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American Airlines' 11th-Hour Demand to Cap Attorney Fees in Class Action

November 28, 2018 | Posted in : Class Action, Fee Caps / Fee Limits, Fee Dispute

A recent Daily Business Review story by Raychel Lean, “Documents Reveal American Airlines’ Alleged ‘11th Hour Campaign’ to Dodge Attorney Fees,” reports that a class action lawsuit in the Southern District of Florida against Texas-based American Airlines Inc. has reached new heights after a last-minute disagreement over attorney fees sent a $25 million settlement agreement into limbo.

Named plaintiff Kristian Zamber sued AA in 2016, alleging that it encouraged consumers to buy travel insurance from third-party company Allianz Global Assistance, while quietly receiving commission for each sale.  According to the complaint, AA’s website encouraged customers to purchase the insurance by forcing them to click “yes” or “no” before continuing with their booking, and by including a bright-green checkmark with the words “highly recommended” next to the policy.

In September, AA agreed to establish a $25 million common fund, allowing anyone affected to submit a claim and receive $11, and agreed to disclose its financial interest in Allianz on it website.  Allianz, under its contract with AA, would be responsible for footing the bill.  But on Oct. 17 — deadline day — AA and Allianz tried to bring additional baggage aboard the settlement, claiming they’d back out unless attorney fees were capped at $2.5 million — 10 percent of the $25 million fund.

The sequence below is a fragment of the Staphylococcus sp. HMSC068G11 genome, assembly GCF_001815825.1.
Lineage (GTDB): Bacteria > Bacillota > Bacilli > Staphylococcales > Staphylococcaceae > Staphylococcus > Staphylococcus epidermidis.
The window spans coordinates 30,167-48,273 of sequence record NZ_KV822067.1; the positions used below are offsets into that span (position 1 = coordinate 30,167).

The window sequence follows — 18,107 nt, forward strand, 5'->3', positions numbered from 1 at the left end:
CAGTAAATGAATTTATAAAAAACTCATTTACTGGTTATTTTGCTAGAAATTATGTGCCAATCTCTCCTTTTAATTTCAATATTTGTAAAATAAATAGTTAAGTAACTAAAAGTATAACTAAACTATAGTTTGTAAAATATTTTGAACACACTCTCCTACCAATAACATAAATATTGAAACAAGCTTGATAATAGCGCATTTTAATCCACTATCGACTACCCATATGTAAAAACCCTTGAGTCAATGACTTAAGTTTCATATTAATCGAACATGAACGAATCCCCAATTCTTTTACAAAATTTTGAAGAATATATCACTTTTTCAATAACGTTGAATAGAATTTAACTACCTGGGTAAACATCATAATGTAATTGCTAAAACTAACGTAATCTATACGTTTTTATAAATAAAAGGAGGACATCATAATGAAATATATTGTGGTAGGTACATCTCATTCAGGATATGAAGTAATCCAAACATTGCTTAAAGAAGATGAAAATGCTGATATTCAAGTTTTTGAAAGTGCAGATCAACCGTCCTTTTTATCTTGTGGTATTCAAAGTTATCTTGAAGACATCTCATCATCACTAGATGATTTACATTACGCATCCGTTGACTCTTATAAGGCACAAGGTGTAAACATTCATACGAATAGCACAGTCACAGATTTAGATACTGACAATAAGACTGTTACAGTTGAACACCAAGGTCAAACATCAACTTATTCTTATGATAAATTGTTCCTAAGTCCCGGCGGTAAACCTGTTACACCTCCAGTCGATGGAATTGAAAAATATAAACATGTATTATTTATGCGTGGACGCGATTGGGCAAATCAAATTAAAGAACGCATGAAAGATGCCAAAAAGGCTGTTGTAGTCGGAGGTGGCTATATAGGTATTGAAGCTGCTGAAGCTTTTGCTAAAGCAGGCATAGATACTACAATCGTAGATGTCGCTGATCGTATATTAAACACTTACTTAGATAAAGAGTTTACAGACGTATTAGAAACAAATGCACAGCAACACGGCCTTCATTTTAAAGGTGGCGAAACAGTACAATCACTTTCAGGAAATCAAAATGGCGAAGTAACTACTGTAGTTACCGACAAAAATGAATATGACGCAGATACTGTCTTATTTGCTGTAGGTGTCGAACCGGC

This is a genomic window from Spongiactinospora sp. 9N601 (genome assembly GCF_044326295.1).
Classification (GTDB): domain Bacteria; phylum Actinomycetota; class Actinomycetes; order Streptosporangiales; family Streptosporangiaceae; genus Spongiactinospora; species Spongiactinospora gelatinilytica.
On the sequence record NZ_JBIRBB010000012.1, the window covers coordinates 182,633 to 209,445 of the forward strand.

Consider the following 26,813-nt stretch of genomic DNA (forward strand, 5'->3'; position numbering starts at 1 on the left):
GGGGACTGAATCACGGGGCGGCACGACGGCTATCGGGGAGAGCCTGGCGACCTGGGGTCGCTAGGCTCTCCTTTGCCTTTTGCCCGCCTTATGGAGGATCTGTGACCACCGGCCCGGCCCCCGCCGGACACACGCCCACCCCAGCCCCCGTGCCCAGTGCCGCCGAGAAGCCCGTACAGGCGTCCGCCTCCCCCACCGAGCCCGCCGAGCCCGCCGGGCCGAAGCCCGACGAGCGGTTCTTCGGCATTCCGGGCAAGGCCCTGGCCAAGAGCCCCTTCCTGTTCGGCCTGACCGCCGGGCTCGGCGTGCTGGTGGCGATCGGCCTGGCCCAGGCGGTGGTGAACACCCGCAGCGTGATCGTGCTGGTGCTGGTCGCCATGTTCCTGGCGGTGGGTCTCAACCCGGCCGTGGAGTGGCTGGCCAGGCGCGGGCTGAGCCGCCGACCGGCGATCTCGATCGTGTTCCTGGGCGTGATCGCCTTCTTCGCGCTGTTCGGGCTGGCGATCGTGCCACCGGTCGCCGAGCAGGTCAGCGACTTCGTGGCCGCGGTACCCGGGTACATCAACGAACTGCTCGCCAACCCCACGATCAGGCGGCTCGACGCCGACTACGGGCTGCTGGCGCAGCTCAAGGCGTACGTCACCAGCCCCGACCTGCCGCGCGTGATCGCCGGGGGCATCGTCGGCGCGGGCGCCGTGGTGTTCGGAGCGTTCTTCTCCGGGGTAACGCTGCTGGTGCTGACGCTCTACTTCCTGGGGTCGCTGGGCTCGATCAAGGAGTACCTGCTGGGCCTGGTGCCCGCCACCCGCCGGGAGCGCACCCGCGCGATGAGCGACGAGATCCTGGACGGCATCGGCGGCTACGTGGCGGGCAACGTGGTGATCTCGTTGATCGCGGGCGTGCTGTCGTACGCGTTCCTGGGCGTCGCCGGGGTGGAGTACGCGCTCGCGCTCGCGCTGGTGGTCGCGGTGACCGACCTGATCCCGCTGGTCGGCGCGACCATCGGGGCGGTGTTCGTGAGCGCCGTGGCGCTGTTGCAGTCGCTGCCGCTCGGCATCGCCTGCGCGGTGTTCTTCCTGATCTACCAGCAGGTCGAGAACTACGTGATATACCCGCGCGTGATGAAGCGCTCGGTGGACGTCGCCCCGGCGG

Plaintiffs attorney Alec Schultz of Leon Cosgrove in Coral Gables filed a motion to enforce the settlement agreement, prompting U.S. Magistrate Judge Jonathan Goodman on Nov. 20 to unseal all documents related to the settlement that AA had asked remain sealed.  “American resolved this case, and it knows it,” the motion said.  According to Schultz’ motion, AA and Allianz’s “eleventh hour campaign” was aimed at “forcing plaintiff’s counsel to collude with them on an attorney’s fees award.”  AA denied any wrongdoing throughout the proceedings.

Though AA has the right to object to attorney fees, Schultz argued that only a judge can decide on the amount awarded — after the terms of a settlement have been agreed, not before.  “American does not, and it cannot usurp this court’s power to try and leverage a better deal for itself,” the motion said.  The unsealed documents include declarations from Zamber and his attorney Schultz about the agreement and the alleged eleventh-hour demand, as well as email chains between the defense and plaintiffs attorneys arranging settlement discussion.